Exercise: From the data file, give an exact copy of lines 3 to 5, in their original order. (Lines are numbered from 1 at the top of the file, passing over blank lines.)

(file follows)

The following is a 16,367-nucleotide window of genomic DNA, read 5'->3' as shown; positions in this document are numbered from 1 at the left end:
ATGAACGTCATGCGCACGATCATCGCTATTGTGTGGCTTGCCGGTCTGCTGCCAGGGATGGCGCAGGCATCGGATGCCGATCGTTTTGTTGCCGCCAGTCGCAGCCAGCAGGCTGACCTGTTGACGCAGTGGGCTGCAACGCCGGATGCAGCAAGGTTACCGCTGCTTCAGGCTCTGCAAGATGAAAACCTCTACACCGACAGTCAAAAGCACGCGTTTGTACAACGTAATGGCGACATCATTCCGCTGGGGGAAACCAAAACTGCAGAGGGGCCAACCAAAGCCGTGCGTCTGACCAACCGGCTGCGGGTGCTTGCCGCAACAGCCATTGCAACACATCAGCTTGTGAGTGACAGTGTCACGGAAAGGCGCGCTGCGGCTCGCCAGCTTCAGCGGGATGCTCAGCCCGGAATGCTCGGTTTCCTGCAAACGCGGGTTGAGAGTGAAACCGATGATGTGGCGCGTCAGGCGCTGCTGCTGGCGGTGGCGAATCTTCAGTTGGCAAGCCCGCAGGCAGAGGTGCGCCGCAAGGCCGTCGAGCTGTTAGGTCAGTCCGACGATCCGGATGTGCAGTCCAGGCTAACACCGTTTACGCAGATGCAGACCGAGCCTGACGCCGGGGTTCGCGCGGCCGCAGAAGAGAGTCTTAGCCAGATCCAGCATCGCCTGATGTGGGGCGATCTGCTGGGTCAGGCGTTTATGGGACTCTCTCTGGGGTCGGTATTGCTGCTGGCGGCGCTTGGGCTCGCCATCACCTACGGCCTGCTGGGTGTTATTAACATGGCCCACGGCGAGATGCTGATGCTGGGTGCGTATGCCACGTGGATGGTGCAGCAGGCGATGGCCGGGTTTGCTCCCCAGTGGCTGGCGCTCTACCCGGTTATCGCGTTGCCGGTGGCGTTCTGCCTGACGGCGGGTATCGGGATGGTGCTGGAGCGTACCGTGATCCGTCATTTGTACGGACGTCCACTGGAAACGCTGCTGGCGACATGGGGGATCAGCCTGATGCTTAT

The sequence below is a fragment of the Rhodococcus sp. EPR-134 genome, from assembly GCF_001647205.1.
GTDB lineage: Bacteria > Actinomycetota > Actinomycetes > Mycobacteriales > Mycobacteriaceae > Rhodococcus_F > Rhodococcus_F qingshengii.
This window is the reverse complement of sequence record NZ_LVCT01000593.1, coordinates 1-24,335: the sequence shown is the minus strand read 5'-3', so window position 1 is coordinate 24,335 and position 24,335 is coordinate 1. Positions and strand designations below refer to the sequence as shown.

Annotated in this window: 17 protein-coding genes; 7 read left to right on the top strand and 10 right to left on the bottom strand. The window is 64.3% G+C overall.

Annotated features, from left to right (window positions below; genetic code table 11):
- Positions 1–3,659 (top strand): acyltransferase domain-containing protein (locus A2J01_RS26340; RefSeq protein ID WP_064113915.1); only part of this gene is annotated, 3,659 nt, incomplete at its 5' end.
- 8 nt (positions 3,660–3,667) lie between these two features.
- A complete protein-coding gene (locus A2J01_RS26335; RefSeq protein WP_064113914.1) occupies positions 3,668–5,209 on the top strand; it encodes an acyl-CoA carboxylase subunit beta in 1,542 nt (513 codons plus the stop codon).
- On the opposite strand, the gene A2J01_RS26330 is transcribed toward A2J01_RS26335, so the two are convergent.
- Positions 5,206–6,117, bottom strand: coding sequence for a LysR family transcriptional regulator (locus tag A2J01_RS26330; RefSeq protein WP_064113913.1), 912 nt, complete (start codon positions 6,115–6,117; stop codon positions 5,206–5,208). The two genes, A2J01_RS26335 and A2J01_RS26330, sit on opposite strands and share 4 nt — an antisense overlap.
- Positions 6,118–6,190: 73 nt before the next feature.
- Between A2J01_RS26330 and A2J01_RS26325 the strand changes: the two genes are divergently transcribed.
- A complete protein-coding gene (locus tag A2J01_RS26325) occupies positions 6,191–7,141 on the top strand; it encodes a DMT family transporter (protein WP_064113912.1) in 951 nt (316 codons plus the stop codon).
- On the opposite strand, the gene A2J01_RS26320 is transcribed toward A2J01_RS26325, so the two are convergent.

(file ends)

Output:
The sequence below is a fragment of the Rhodococcus sp. EPR-134 genome, from assembly GCF_001647205.1.
GTDB lineage: Bacteria > Actinomycetota > Actinomycetes > Mycobacteriales > Mycobacteriaceae > Rhodococcus_F > Rhodococcus_F qingshengii.
This window is the reverse complement of sequence record NZ_LVCT01000593.1, coordinates 1-24,335: the sequence shown is the minus strand read 5'-3', so window position 1 is coordinate 24,335 and position 24,335 is coordinate 1. Positions and strand designations below refer to the sequence as shown.